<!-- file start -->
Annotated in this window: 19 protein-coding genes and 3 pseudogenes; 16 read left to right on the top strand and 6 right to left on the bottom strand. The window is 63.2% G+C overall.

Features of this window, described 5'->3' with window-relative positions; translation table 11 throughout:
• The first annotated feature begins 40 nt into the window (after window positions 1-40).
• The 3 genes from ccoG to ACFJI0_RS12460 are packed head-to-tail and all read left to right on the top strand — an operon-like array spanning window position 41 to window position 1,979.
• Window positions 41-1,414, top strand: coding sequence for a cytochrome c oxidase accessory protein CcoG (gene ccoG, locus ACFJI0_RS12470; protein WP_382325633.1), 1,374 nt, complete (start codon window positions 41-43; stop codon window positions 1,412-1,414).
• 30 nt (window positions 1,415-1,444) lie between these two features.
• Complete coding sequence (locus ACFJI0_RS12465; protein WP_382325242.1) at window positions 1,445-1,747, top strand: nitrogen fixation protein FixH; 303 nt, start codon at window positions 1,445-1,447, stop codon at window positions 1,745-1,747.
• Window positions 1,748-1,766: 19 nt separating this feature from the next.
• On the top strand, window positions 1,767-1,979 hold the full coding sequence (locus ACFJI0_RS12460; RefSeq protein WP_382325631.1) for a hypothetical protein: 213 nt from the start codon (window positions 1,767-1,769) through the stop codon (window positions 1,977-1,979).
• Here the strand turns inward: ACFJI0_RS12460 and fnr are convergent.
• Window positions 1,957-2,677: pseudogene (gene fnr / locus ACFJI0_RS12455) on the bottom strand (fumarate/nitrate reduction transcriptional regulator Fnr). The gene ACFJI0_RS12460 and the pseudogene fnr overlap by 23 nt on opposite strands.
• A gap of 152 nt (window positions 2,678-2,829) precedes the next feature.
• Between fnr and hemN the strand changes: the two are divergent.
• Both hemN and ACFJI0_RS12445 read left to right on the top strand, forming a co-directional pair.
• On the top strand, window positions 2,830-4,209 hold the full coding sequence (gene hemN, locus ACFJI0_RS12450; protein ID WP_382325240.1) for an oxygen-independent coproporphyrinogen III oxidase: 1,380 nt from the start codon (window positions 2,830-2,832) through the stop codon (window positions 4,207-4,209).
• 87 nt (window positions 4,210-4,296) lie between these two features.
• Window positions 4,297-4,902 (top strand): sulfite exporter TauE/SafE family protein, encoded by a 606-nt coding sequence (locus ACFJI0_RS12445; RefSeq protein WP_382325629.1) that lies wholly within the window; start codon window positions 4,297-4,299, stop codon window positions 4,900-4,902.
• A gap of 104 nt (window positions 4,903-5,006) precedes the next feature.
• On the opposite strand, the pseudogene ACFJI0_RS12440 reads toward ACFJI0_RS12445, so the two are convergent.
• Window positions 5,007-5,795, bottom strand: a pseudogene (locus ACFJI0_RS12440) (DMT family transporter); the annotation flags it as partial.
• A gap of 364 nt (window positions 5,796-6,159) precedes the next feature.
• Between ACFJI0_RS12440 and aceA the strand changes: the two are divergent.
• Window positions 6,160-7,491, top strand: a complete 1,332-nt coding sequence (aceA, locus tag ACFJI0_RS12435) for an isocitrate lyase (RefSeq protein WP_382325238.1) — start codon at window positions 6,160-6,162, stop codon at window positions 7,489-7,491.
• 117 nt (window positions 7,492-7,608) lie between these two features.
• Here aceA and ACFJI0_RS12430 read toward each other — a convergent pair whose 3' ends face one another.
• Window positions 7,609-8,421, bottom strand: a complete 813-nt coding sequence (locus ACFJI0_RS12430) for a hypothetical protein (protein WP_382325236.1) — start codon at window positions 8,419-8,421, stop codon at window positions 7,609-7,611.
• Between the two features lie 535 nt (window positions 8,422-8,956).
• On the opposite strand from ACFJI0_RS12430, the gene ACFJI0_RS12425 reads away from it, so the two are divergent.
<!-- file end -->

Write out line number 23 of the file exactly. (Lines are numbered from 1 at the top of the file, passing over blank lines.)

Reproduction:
• Window positions 6,160-7,491, top strand: a complete 1,332-nt coding sequence (aceA, locus tag ACFJI0_RS12435) for an isocitrate lyase (RefSeq protein WP_382325238.1) — start codon at window positions 6,160-6,162, stop codon at window positions 7,489-7,491.